The United States lowered its flag in Baghdad as the American military mission in Iraq was officially declared over Thursday.
Defense Secretary Leon Panetta and the top U.S. military commander in Iraq Gen. Lloyd Austin (pictured above) presided over a low-key ceremony at Baghdad International airport Thursday, to mark the end of the almost nine year war, and thank the one million American troops who have served there. "The muted ceremony stood in contrast to the start of the war in 2003 when an America both frightened and emboldened by the attacks of Sept. 11, 2001, sent columns of tanks north from Kuwait to overthrow Saddam Hussein," the New York Times' Thom Shanker and Michael Schmidt write.
In the run-up to this week's ceremonies marking the war's close, Schmidt, the Times' Baghdad correspondent, got word that an Iraqi businessman had purchased trailers from a closing American base, he recounted in a first-person dispatch Wednesday.
As he kicked around the Baghdad junkyard where the purchased trailers were in storage a few weeks back, Schmidt came upon a strikingly different legacy of the invasion: several stray documents, maps, and binders, some marked classified, that turned out to document one of the darkest episodes of the war.
The abandoned trove contained some "400 pages of interrogations" that "form part of the military's internal investigation, and confirm much of what happened at Haditha, a Euphrates River town where Marines killed 24 Iraqis, including a 76-old man in a wheelchair, women and children, some just toddlers," Schmidt wrote in his Wednesday article, "Junkyard Gives up Secret Accounts of Massacre in Iraq."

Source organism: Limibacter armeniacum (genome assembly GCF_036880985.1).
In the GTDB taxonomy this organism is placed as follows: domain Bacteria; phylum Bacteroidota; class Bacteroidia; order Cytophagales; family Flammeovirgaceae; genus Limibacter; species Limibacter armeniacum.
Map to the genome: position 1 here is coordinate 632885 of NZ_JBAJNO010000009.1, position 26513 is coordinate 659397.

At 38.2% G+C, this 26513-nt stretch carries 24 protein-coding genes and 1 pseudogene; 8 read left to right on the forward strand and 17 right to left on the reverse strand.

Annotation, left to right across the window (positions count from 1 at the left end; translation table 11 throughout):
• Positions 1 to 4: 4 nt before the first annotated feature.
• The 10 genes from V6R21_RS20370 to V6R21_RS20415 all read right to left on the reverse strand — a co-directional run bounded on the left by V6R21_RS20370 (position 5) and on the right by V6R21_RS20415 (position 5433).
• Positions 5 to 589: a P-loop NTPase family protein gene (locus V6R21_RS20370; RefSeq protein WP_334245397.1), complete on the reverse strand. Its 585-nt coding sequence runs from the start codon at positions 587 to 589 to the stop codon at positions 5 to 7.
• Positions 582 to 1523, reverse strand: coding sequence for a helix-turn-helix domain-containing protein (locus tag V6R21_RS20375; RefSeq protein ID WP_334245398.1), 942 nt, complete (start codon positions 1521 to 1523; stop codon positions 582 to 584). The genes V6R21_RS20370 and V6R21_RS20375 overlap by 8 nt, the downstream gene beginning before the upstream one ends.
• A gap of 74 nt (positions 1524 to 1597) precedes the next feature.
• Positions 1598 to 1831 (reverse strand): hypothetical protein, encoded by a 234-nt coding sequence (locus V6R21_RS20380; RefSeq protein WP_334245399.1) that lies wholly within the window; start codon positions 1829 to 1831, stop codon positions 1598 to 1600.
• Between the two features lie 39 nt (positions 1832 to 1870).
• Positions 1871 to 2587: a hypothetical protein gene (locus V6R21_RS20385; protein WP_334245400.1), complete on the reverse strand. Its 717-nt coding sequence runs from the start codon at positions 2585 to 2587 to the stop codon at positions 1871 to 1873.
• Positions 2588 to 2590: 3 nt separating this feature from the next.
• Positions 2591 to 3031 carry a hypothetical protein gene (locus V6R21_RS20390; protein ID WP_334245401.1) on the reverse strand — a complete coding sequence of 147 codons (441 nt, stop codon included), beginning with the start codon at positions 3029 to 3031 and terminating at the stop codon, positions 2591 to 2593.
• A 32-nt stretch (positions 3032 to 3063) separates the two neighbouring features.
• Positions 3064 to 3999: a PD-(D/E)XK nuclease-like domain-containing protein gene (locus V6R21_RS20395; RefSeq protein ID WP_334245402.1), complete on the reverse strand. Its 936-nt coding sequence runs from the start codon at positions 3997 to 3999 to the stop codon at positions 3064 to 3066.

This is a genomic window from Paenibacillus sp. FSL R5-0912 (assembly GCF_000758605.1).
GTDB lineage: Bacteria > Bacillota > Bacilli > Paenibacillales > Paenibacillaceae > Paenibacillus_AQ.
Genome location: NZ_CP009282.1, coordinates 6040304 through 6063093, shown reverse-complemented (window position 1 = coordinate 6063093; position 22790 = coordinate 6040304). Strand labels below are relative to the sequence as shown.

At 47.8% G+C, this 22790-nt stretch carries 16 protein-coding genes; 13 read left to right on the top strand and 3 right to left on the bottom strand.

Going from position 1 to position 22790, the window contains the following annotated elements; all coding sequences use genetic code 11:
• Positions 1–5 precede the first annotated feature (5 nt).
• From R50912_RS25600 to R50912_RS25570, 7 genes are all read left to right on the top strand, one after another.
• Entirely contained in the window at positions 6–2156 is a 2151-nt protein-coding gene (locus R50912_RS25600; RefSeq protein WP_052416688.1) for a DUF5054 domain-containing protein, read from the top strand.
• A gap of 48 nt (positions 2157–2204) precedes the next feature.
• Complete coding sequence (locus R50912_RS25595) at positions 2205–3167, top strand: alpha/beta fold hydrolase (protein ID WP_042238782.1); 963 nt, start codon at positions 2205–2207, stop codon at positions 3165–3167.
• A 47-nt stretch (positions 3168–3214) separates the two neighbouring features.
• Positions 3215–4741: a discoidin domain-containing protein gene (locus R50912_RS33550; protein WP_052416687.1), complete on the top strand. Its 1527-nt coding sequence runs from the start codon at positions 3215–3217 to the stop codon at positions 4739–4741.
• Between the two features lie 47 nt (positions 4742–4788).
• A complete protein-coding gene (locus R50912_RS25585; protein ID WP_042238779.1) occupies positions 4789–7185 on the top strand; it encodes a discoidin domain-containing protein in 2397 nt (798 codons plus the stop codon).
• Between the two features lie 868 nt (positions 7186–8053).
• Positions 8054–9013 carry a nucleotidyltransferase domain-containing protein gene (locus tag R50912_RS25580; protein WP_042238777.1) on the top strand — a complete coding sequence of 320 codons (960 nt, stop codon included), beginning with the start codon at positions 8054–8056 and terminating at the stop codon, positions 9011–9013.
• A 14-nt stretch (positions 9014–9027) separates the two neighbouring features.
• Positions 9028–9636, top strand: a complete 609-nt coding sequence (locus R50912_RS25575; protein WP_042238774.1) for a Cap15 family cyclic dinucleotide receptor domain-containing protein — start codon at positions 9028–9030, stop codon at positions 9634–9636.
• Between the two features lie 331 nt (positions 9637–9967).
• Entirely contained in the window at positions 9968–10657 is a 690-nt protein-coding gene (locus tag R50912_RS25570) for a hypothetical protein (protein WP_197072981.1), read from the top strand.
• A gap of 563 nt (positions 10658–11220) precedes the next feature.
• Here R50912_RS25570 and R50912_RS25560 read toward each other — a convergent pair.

Haditha "became a defining moment of the war, helping cement an enduring Iraqi distrust of the United States and a resentment that not one Marine has been convicted," Schmidt wrote. "But the accounts are just as striking for what they reveal about the extraordinary strains on the soldiers who were assigned here, their frustrations and their frequently painful encounters with a population they did not understand."
Almost nine years after the U.S. invasion of Iraq, American officials sought to highlight progress achieved in Iraq, while acknowledging the tremendous costs of the war in which 4,500 Americans and an estimated 100,000 Iraqis have died.
"After a lot of blood spilled by Iraqis and Americans, the mission of an Iraq that could govern and secure itself has become real," Panetta said at Baghdad's airport, Reuters reported. "Iraq will be tested in the days ahead, by terrorism, by those who would seek to divide, by economic and social issues ... Challenges remain, but the United States will be there to stand by the Iraqi people."
The subdued "Casing of the Colors" farewell ceremony sounded "an uncertain trumpet for a war that was launched to rid Iraq of weapons of mass destruction it did not have," Times photographer Michael Kamber wrote in a caption to one of his photographs documenting the event.
The last 4,000 U.S. forces in Iraq are due to withdraw to Kuwait by next week.
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